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I've read several news reports stating that many people find the word, moist to be offensive. In times past people associated Betty Crocker cake mix with moisture; now, it seems, it's associated with Betty Crocker's Bartholin glands. Some sites go so far as to refer to it as "the 'M' word."

Have others noticed this shift in ascription?
 
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Indeed I've heard of it and I'm a leading proponent of eliminating all references to moisture, damoness, wetness, or any other hydrological terms. I especially don't want to see the M-word, D-word, amd W-word connected in any way with the V-word.
 
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We did allude to it here, though in relation to "moist panties." I certainly don't consider it an offensive word. Strange.
 
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Thanks, Goofy. It was that article that got me thinking about the phenomenon, but when I looked for it I couldn't find it! Search aversion, in my case?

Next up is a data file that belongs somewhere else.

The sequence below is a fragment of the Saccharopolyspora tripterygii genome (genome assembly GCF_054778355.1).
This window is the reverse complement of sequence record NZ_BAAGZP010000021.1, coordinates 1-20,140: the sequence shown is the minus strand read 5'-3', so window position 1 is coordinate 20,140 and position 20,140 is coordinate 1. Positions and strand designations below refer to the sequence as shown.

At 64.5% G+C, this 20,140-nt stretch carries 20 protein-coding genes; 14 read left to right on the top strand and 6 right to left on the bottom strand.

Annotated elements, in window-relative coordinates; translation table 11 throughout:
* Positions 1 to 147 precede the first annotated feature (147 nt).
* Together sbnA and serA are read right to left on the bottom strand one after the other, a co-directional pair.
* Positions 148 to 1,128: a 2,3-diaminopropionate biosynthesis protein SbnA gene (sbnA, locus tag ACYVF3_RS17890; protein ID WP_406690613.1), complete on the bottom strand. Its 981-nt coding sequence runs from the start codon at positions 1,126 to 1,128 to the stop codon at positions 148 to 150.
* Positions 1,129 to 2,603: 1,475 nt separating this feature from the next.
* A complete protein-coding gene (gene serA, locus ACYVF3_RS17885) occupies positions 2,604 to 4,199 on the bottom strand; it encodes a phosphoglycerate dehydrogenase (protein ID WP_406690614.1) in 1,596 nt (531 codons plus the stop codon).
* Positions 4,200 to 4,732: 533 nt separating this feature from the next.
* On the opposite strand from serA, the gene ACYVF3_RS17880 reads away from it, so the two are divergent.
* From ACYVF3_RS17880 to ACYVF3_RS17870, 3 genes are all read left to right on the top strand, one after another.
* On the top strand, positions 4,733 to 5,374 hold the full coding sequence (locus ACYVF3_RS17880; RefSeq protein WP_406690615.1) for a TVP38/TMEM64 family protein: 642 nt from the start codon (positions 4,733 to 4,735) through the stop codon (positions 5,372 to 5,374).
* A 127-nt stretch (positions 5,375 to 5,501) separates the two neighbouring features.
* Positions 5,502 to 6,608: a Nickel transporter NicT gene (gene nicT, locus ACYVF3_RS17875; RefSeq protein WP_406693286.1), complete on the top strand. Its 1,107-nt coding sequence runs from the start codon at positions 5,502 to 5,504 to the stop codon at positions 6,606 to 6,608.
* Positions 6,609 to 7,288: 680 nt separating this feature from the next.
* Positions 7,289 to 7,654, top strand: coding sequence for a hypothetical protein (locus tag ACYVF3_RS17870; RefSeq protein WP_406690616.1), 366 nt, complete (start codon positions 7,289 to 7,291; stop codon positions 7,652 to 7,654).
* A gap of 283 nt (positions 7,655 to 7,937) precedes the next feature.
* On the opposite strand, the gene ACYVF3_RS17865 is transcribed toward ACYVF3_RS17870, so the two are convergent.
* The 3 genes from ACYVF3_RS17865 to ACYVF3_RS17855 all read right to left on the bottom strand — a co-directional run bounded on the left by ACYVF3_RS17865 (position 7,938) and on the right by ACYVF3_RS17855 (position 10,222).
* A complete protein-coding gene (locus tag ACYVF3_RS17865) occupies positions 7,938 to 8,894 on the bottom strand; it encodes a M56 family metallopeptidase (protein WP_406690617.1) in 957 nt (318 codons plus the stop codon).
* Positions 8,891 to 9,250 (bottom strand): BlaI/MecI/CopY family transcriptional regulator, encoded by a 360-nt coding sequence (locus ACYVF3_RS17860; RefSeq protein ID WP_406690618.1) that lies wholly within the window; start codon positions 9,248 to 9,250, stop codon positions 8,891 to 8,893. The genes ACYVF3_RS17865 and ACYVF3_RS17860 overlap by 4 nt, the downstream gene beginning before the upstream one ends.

I find it interesting that some hypothesize that bilinguals are less word-averse because they understand the arbitrariness of words and meanings. I can't find anything that says whether that understanding is implicit or explicit.

As for myself, I've used moist at every opportunity since learning of its disdain by some. I intone it with a raspy voice and a rhapsodic expression. Big Grin
 
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Offensive? Or just distasteful?
I don't find it distasteful. I think of a moist piece of chocolate cake. Mmmmmm! Smile
 
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